These posts are the opinions of the writers and do not necessarily reflect the views of A+ Colorado.

Gitanjali Rao, Colorado sophomore is TIME’s first Kid of the Year. The honor highlights the importance of student voice and youth leadership.

Last week’s announcement is the culmination of a lot of firsts for 15-year-old Gitanjali Rao: Being named as the first Kid of the Year by TIME Magazine, representing Colorado, and STEM School Highlands Ranch, a public charter school.

The title as the first honoree comes on the heels of another world-wide historic moment featuring a global teen leader – much like Rao.

In 2019, Greta Thunberg, the now 17-year-old environmental activist was named TIME’s person of the year, setting a new and exciting example of how young people are challenging the status quo and sharing their voice. She was only 16 when she was named and was the first person under the age of 25 to be honored.

In a TIME article about how they chose the 2020 Kid of the Year, they said of Thunberg, “her movement to stop climate change, among other world-shifting youth movements of recent years, make clear that young people carry tremendous influence today, and that they are using that influence to shape a world that matches their vision.”

This inspired the magazine to create a similar honor, dedicated to honoring young world-changers in partnership with Nickelodeon. Panelists including Nickelodeon stars and comedian/author Tevor Noah looked at more than 5,000 U.S.-based nominees of “rising leaders of America’s youngest generation.” Rao in addition to the 5 finalists will be given opportunities to contribute to TIME – an important part of this honor in addition to a cash prize – as elevating student voice on a national scope can help adults understand issues today’s youth face which leads to systemic change.

“Exceptional leadership is what made the ultimate Kid of the Year, 15-year-old scientist and inventor Gitanjali Rao, stand out,” TIME said. “Rao not only researches scientific tools such as artificial intelligence and carbon nanotube sensor technology and applies them to problems she sees in everyday life, like cyberbullying and water contamination. She also shows other kids how to tap into their curiosity, aspiring to create a generation of innovators.”

Creating solutions to lead contamination in water and cyber bullying

Rao has been a rising leader in STEM for years. She was named a Forbes 30 under 30 and won the Discovery Education 3M Young Scientist Challenge for her inventions – most notably, a device which measures the lead content level in water called Tethys (named after the Greek Titan goddess of clean water). The device uses carbon nanotubes to detect lead in water, which then sends contamination information via Bluetooth. She was inspired to create a solution to detecting lead in water after learning about the Flint water crisis. As of January 2019, she was working with the Denver water facility and hopes to have a prototype in the next two years.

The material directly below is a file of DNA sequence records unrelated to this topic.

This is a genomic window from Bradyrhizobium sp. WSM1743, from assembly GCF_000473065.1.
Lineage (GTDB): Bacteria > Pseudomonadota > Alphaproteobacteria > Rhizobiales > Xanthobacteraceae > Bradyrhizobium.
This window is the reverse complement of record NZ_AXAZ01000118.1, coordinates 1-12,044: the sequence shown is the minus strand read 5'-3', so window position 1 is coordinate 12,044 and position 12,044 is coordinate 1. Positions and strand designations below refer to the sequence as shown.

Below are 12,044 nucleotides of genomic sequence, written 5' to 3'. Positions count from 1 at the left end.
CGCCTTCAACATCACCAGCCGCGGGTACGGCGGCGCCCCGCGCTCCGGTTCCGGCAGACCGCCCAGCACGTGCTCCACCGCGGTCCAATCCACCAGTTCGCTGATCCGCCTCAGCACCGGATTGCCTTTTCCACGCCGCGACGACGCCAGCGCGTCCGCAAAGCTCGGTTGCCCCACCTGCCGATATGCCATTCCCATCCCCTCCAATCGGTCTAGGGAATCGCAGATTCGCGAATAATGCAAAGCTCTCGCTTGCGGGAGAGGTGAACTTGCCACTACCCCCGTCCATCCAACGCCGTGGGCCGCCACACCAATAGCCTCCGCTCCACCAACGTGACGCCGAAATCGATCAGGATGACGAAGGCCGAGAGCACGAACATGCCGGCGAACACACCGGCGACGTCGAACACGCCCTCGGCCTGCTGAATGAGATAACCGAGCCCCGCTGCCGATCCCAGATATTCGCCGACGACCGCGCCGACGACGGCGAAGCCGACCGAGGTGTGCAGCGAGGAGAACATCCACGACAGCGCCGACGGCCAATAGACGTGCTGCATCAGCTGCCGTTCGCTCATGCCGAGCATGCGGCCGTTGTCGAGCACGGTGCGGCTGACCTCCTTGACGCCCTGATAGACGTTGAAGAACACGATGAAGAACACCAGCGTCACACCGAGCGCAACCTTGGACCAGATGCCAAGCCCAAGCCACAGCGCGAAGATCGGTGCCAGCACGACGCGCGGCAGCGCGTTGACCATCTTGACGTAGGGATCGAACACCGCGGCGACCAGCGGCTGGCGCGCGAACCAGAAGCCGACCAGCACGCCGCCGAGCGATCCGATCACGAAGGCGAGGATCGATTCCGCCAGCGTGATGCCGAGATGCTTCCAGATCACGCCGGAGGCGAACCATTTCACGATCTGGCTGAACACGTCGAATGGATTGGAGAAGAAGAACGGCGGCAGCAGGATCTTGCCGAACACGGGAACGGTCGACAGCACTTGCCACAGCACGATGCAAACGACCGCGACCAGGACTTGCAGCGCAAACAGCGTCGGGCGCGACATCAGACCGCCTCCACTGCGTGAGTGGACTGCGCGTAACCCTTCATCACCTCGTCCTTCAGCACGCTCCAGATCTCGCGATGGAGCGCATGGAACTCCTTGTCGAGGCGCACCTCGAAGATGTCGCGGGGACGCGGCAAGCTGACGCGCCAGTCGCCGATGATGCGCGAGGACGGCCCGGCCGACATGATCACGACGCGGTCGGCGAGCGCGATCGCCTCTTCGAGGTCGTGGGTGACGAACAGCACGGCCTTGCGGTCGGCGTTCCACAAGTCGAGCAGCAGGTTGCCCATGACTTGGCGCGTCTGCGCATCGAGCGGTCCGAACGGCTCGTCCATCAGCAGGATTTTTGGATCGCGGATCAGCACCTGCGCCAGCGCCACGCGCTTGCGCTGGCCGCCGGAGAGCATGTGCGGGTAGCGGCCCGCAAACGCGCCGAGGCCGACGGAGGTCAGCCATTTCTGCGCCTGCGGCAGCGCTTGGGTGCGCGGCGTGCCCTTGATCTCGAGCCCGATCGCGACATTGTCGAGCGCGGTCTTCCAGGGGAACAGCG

She also created a service called Kindly, which is an app and a Chrome extension built to be able to detect cyberbullying at an early stage, based on artificial-­intelligence technology.

“I started to hard-code in some words that could be considered bullying, and then my engine took those words and identified words that are similar. You type in a word or phrase, and it’s able to pick it up if it’s bullying, and it gives you the option to edit it or send it the way it is,” she told TIME. “The goal is not to punish. As a teenager, I know teenagers tend to lash out sometimes. Instead, it gives you the chance to rethink what you’re saying so that you know what to do next time around.”

The Lone Tree student wants to attend MIT and says she reads MIT Tech Review “constantly.”

TIME Kid of the Year elevates student voice

“There are problems that we did not create but that we now have to solve, like climate change and cyberbullying with the introduction of technology,” Rao told TIME. “I think more than anything right now, we just need to find that one thing we’re passionate about and solve it. Even if it’s something as small as, I want to find an easy way to pick up litter. Everything makes a difference. Don’t feel pressured to come up with something big.”